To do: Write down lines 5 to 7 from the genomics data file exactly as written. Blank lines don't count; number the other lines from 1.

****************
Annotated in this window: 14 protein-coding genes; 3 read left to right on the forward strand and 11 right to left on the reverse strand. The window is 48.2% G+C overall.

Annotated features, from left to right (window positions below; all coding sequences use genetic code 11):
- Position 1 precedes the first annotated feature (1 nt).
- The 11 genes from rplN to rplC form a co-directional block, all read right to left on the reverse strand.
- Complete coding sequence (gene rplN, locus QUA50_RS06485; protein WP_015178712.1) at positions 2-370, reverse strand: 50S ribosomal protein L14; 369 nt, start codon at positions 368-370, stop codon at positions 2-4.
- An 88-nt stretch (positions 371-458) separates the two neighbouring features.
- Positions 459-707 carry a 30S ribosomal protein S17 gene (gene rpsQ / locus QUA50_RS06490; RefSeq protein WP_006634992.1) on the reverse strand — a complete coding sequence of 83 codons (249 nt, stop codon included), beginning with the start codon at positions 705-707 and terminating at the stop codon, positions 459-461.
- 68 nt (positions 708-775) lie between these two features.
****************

- Complete coding sequence (gene rplN, locus QUA50_RS06485; protein WP_015178712.1) at positions 2-370, reverse strand: 50S ribosomal protein L14; 369 nt, start codon at positions 368-370, stop codon at positions 2-4.
- An 88-nt stretch (positions 371-458) separates the two neighbouring features.
- Positions 459-707 carry a 30S ribosomal protein S17 gene (gene rpsQ / locus QUA50_RS06490; RefSeq protein WP_006634992.1) on the reverse strand — a complete coding sequence of 83 codons (249 nt, stop codon included), beginning with the start codon at positions 705-707 and terminating at the stop codon, positions 459-461.